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Friday, September 9, 2011

Thoughts on 9-11 and the Tenth Anniversary

Words can not express the great loss that happened on 9-11-01.

We lost 2,996 American heroes that morning, when 4 planes were flown into the Tower One, Tower Two at the World Trade Center, the Pentagon, and at Shanksville, PA.


I had only been at work for a few minutes, waiting for the bank to open, when the phone at my desk rang. It was Mike, calling to tell me that a plane had flown into Tower One. I remember trying to rush Mike off of the phone, so I could unlock the doors to the bank, and start my busy day. He stopped me and said "Jen, did you hear what I said? A plane was flown into the World Trade Center, you need to get to a TV." I stopped and said, " Oh, my God, I'm sorry I didn't catch what you said the first time. Let me call you back."


I remember running down the steps to our break room, getting the attention of our bank manager and telling her I was taking the television upstairs, as something horrible had just taken place in New York. She helped me load the TV into the money elevator, and the two of us, dragged the TV into the bank lobby. We quickly turned on the TV, to watch in horror as the second plane hit.


I distinctly remember saying, "Why, why would someone do this?

The tears streamed down my face, and I just sat there in shock.


The lobby opened, and we all were still gathered around the TV. Customers joined as, and no one spoke...it was silent. When news broke of the the attack at the Pentagon, we received word that the bank was under a security watch, and it would close immediately. We locked the doors, and all of us gathered around the television set to watch the events unfold. We all stood in shock and awe as Tower One and Two later collapsed.


Local St. Louis television talked of the shutting down of the airport, major buildings in the City of St. Louis were evacuated, National parks and government buildings shut down, but my great concern was for my father and father-in-law.


As the daughter of a fireman, and the daughter in law of a St. Louis Police Officer, I was terrified that something would happen locally, and not just in New York, D.C., and Pennsylvania.

I will never forget trying to call my Dad, as I knew he was working that day...the phone lines were jammed! I couldn't get a hold of my Dad, and I was terrified! Mike was able to get a hold of his Dad, fairly quickly, but he had been dispatched to guard the down town federal building, as they were on high alert. Many hours later I spoke with my Dad, and I felt so much better knowing he was safe. I can not express how humbling it is to think that if the location was different, it could have been my father or father-in-law, in the Towers.


In the days that followed my Dad bought us all t-shirts to support the 343...the number of firemen that lost their lives in the rescue efforts on 9/11. I am beyond speechless, at the great sacrifice of these men and women.


In September of 2006, Mike and I went to New York and Ground Zero. I was shocked at what I saw, the mementos and pictures hanging on the fence knocked the air out of my lungs, 5 years after the fact. I cried just as much as I did, when it happened. I cried when I saw that there was a picture of a young man, wearing a STL Cardinal's sweat shirt. (This didn't just impact people from New York!) I couldn't form words, and Mike just nodded and held me. I said a prayer and just stood there, watching the workers at Ground Zero. To say that there was silence and activity, at the same time is confusing...but it was. One side on the fence was reverent, and honoring the thousands, and on the other side was new life and moving forward...very hard to explain.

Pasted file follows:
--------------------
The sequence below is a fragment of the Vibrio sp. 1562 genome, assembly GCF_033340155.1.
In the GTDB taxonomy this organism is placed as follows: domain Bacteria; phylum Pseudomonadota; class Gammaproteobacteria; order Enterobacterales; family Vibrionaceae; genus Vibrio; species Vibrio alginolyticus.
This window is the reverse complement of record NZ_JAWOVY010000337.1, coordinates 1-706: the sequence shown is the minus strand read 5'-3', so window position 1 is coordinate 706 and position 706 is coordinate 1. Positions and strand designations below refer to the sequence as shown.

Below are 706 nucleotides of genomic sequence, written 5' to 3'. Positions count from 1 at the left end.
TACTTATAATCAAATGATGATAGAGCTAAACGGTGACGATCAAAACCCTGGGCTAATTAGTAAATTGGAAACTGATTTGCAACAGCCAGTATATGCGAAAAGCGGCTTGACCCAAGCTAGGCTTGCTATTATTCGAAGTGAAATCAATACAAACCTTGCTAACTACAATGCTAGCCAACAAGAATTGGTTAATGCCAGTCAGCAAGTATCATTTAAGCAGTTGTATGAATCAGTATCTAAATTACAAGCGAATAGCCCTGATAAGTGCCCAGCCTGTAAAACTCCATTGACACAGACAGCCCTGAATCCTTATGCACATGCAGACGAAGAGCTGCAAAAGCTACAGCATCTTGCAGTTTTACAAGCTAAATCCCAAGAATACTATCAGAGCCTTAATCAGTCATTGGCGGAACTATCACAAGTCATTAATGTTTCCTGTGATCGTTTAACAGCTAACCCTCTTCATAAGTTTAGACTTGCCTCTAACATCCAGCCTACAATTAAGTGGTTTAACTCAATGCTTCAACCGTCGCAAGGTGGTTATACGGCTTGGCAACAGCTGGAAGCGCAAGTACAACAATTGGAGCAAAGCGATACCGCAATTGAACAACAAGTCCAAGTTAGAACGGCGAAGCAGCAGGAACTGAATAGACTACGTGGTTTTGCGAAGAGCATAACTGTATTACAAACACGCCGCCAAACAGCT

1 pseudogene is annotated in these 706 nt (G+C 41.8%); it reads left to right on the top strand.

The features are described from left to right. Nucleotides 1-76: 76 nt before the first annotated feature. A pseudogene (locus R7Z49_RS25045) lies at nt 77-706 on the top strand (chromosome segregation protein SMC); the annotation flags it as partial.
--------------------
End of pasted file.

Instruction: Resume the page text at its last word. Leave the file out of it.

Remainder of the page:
We had the honor of visiting the fire house located at the World Trade Center, still an active fire house today, which has opened one of its truck bays, to honor the two crews lost on 9-11. When you approach the fire house you see a beautiful bronze wall, listing the names of the 343 fire fighters who perished. Mike and I just took a moment to bask in the beauty of it as the sunlight reflected from it's surface. We then walked around the corner to see the memorial for ladder and engine #10 crew. I cried even harder, with the thoughts of my Dad, and the fact that an entire fire house crew was lost on that day. Humble doesn't even define what I felt at that moment.


Mike then drove to the New Jersey side of the river so that we could get a view of the towers of light memorial. The skyline was stunning, and the two beams of light were breath taking! I will never forget the view.


As the tenth anniversary approaches, I still stand by what I felt on 9-11-01...

Honest, and hard working Americans arrived to work, and the 2,996 Americans who gave the ultimate sacrifice, will never be forgotten, and their legacy will live on forever!


Thank you.

A simple phrase, but one that our local police and fire departments need to hear.

Without reservation, our local men and women protect us daily, and I find comfort in that. Knowing that men and women, continue to defend our Nation in the Armed Services, while I sleep in a warm bed...thank you doesn't seem like enough. I pray that God will continue to watch over all of these men and women, who serve!


Our family has been watching "Rising: Rebuilding Ground Zero," series on the Discovery Channel. I am amazed that Mikey understands what he is watching, and has told us that many people died and even a fire truck was crushed. Even a 4 year old understands the events that unfolded on 9-11.


We hope to take the boys to the new 9-11 Memorial in the coming days, once it opens to the public. I know that our family will honor the memory of those who unwillingly gave their lives, on that day.

How will you honor and remember 9-11-01 in your homes and hearts?